You have nothing to lose by talking to a labor lawyer and/or by interviewing for other jobs. I would definitely be angry if I were in your shoes. Heck, I'm angry and I don't even know you!
posted by elmay at 5:57 AM on December 16, 2017 [23 favorites]

Did they give you retroactive pay or just say, "Oops, we'll fix that going forward."? I think in the least you are owed back pay.

I cannot tell you how to feel oir if you should just flag it and move on, but if I were in your shoes, I would be upset with the person who hired you at that rate.
posted by AugustWest at 7:49 AM on December 16, 2017

25%?!??! That's insanely huge. On the one hand, not all managers have control over your pay. I've worked places where the salaries of my reports was shared with me, but details about ranges were opaque to me. So it's possible that while your rate was waaaayyyy off, your manager didn't have perspective on this exact fact... But on the other hand, that amount is so glaringly huge that the most charitable thing I can think of is that your manager is completely clueless.

They should be grateful for you, not the other way around in this context. And you're right to be furious with the hiring manager. I'd be looking elsewhere right about now.
posted by pazazygeek at 8:27 AM on December 16, 2017 [1 favorite]

Like AugustWest my first thought on reading this was retro pay. giving you 25% more than you were making is a pretty clear acknowledgment that you were paid too little for that entire year, unless the 25% increase took you above and beyond comparable salaries of male coworkers, what are they doing about the entire time period where you were underpaid?
posted by Exceptional_Hubris at 9:52 AM on December 16, 2017

In companies that have traditionally relied on your previous salary to make offers, women almost always get paid less. This goes double for companies that allow for negotiation in offers. It sucks. It is good that your company at least corrected it (somewhat).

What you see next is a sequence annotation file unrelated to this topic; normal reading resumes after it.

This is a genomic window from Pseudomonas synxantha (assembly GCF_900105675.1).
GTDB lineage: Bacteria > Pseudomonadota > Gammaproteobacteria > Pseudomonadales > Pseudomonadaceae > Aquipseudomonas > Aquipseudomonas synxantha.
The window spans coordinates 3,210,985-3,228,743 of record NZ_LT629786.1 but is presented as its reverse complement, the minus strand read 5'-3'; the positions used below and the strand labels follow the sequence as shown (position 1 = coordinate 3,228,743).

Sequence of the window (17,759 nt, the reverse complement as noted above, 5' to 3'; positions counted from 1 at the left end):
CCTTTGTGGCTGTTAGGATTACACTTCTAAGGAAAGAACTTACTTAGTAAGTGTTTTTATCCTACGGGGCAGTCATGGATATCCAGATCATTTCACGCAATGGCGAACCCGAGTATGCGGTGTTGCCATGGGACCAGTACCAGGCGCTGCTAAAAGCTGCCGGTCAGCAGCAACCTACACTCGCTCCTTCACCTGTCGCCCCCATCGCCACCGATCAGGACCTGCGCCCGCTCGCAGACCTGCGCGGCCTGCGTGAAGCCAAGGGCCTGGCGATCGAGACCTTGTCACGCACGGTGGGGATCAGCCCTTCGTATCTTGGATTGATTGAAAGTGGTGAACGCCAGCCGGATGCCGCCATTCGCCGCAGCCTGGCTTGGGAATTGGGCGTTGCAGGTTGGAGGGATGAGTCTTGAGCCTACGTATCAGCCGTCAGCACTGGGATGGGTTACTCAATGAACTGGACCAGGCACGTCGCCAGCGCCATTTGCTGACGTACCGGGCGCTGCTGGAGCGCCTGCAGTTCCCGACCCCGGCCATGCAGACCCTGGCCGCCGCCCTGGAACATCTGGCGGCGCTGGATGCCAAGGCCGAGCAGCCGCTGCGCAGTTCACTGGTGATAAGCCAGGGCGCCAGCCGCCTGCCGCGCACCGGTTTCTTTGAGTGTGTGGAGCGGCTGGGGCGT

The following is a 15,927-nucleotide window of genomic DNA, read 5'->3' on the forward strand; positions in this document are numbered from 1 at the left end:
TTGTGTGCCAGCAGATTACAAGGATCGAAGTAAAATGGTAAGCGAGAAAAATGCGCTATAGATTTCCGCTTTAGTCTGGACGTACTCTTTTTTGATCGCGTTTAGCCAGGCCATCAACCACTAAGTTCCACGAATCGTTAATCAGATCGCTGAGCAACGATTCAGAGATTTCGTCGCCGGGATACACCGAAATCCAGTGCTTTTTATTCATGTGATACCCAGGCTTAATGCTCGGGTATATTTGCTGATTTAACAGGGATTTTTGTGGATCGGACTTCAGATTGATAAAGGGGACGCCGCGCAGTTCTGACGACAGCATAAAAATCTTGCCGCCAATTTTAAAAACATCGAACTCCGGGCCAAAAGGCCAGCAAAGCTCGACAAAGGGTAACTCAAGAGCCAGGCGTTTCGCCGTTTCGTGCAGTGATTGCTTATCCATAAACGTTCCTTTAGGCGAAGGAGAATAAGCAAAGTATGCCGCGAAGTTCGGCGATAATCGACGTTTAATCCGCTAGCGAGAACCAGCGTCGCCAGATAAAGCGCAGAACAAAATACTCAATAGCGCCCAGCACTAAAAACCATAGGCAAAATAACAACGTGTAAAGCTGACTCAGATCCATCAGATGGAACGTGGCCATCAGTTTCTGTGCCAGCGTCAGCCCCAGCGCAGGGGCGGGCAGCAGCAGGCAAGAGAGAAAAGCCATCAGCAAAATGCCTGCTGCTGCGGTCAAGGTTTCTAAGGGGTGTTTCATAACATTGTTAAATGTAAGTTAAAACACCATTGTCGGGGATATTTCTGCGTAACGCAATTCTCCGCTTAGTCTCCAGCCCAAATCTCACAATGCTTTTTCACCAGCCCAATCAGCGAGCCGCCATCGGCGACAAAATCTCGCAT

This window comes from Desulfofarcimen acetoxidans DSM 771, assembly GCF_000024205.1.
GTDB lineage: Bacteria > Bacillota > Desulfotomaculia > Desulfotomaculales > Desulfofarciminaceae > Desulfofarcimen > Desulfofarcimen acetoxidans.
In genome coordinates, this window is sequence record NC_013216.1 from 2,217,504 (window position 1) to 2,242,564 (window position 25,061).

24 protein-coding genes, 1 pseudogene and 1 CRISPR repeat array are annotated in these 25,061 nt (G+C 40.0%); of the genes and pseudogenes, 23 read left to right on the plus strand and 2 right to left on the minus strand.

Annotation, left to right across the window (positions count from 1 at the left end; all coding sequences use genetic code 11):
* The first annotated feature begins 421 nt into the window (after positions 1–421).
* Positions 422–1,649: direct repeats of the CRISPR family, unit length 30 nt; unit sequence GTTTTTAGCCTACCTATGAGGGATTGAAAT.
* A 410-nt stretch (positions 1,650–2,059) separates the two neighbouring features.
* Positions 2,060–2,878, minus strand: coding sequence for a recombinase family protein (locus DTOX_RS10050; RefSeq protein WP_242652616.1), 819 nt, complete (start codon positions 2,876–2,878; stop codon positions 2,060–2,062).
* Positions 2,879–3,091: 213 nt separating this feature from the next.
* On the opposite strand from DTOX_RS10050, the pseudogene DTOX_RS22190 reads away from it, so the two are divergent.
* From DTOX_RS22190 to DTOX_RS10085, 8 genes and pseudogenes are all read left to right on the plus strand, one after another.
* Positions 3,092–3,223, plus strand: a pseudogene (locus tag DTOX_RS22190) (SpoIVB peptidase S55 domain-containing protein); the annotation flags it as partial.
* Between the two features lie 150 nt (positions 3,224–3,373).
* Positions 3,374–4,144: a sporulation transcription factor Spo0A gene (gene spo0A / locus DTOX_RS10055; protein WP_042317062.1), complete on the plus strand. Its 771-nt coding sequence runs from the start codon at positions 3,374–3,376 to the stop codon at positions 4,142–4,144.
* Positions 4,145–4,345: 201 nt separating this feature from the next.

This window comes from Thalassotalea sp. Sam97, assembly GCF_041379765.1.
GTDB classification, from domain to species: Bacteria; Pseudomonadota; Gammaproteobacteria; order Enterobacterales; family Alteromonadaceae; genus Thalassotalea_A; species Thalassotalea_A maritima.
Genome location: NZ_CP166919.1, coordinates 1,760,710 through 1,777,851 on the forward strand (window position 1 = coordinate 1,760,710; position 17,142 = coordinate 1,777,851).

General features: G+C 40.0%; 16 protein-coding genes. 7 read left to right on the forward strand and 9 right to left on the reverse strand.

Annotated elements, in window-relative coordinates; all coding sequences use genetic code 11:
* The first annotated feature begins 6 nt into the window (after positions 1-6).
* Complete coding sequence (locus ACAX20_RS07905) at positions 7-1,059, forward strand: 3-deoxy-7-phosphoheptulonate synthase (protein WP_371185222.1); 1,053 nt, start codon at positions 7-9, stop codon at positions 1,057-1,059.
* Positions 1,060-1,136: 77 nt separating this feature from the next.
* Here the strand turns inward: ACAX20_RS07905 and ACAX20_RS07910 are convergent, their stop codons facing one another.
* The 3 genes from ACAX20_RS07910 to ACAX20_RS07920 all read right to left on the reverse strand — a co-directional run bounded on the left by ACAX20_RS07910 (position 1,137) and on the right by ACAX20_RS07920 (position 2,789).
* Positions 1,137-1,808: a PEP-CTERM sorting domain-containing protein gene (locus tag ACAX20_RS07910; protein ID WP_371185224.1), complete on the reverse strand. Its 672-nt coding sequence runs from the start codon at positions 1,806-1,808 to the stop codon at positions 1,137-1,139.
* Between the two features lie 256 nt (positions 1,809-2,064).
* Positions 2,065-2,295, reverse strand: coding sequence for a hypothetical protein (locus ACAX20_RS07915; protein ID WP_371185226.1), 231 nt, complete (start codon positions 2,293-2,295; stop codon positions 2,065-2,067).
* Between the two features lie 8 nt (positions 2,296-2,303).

Your manager may not have had the power to do much with your salary, either at hiring or beyond. Maybe they did, but many companies separate compensation into a central hr function that makes decisions. It’s also quite possible that your current manager never had cause to know or look into your salary until this time of year since he wasn’t the one who hired you. Still, he sounds like at best a cad for the way he delivered the adjustment and I don’t blame you for feeling angry about it.
If I were you I’d try to move on from this, but use the knowledge to a)do your own market research when you next change jobs so that you can advocate more for yourself, and b) try not to reveal your prior salary to future employers, which is at least easier now in nyc and ca where it is or is becoming illegal to ask. At least you have a company with mature enough practices to look into this sort of thing which is sadly not the norm. It’s not great, you’re right to be mad, but I think chalking it up as a lesson learned is the way to go for now.
posted by ch1x0r at 4:27 PM on December 16, 2017